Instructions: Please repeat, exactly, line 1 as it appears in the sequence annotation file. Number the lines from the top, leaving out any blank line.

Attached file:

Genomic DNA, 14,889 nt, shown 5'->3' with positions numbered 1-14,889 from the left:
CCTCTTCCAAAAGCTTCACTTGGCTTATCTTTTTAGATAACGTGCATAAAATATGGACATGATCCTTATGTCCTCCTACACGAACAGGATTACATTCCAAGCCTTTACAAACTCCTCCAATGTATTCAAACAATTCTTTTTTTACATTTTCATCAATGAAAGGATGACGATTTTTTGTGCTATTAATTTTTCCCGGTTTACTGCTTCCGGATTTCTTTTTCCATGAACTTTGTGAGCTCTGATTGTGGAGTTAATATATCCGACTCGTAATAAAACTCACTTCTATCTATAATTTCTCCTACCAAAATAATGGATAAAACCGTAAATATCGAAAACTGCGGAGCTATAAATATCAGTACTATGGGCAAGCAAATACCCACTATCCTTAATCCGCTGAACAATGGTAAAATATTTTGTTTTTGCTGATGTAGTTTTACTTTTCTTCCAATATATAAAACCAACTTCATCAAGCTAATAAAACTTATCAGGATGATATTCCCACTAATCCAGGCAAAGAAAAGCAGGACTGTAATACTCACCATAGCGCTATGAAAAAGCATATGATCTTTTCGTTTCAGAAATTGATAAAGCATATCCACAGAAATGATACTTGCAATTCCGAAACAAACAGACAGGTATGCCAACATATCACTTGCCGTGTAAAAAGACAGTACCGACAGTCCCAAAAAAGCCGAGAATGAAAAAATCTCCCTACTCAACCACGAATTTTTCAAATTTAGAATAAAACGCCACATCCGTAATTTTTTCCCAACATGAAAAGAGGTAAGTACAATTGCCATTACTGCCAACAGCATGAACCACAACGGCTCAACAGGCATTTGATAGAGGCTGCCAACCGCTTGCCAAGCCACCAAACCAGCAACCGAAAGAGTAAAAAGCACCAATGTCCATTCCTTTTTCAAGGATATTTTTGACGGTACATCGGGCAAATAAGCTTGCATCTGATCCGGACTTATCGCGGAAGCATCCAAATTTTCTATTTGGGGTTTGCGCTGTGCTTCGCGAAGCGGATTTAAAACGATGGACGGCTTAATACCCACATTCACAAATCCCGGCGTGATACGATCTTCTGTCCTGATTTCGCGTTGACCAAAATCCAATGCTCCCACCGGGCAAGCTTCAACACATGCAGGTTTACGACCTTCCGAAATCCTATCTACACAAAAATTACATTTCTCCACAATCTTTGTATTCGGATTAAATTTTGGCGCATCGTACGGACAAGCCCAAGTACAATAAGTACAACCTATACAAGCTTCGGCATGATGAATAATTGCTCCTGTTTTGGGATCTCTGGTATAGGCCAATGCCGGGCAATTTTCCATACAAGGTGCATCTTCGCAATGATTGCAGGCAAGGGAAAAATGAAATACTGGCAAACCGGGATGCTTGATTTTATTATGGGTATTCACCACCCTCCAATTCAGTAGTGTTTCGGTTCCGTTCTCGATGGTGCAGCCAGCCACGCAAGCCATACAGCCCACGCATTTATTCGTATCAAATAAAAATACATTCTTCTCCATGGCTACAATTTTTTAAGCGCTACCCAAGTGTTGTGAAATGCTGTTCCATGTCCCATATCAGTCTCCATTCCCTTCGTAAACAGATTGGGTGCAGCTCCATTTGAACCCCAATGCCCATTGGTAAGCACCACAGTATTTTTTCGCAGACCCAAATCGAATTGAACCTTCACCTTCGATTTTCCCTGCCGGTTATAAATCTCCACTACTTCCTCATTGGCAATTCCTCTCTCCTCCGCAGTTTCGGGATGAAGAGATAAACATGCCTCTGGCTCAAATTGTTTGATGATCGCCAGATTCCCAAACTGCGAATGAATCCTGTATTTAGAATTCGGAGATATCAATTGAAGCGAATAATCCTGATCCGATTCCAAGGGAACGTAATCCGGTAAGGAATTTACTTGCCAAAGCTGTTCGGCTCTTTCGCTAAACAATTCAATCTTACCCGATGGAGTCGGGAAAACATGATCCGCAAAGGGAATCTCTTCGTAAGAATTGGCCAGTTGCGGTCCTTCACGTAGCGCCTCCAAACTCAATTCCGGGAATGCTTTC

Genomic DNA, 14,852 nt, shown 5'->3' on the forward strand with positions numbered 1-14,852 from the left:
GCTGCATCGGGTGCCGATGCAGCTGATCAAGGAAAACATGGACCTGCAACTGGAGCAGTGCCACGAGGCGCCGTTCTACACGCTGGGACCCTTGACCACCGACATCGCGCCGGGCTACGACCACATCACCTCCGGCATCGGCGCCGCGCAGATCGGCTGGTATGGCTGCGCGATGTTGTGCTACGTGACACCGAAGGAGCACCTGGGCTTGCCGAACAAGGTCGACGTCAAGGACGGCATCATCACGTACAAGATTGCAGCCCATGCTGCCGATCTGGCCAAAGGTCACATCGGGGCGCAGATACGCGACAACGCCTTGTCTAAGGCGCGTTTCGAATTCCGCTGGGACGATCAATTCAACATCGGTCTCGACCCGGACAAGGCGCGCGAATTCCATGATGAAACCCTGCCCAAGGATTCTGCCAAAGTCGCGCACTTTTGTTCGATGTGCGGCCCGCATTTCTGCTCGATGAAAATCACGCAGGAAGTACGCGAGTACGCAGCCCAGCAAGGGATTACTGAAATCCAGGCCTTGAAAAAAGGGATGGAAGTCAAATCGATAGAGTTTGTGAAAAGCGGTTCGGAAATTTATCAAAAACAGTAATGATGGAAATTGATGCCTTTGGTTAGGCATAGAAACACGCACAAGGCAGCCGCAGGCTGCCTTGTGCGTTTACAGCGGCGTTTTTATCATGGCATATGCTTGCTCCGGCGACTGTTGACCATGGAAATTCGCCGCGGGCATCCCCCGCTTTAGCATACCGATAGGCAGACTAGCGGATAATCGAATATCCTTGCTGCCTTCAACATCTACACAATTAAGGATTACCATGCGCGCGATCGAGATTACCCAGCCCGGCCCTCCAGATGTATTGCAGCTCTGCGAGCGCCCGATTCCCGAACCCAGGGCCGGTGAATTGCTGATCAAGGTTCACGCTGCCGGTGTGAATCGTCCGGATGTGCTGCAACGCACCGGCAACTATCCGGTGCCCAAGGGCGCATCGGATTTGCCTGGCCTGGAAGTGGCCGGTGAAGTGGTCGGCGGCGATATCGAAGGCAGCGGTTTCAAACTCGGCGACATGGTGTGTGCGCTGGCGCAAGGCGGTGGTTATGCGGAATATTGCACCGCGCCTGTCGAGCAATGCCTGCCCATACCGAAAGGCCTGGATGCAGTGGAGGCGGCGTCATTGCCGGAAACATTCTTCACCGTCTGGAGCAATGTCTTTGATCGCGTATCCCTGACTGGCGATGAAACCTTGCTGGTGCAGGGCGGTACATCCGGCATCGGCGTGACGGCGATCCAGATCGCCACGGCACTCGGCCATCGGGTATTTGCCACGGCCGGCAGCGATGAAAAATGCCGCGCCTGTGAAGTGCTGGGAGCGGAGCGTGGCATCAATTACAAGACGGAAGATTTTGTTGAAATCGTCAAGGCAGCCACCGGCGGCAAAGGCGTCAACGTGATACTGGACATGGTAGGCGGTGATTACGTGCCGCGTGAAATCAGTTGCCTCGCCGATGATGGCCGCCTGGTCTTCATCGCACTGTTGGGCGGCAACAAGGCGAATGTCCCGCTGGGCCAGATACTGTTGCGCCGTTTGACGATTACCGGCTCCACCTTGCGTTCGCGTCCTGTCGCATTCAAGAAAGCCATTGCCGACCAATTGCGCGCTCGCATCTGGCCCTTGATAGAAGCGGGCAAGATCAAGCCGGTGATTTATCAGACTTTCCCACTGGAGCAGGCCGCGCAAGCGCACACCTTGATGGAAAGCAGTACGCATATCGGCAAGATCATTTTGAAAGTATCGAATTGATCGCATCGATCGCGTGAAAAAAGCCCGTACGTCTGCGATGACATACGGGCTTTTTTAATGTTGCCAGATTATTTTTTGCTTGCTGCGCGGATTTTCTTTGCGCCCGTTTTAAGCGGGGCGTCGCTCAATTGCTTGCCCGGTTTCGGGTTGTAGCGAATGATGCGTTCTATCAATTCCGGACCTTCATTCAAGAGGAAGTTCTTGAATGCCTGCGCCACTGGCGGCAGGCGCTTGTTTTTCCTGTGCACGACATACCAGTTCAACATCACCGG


Genomic DNA, 14,889 nt, shown 5'->3' with positions numbered 1-14,889 from the left: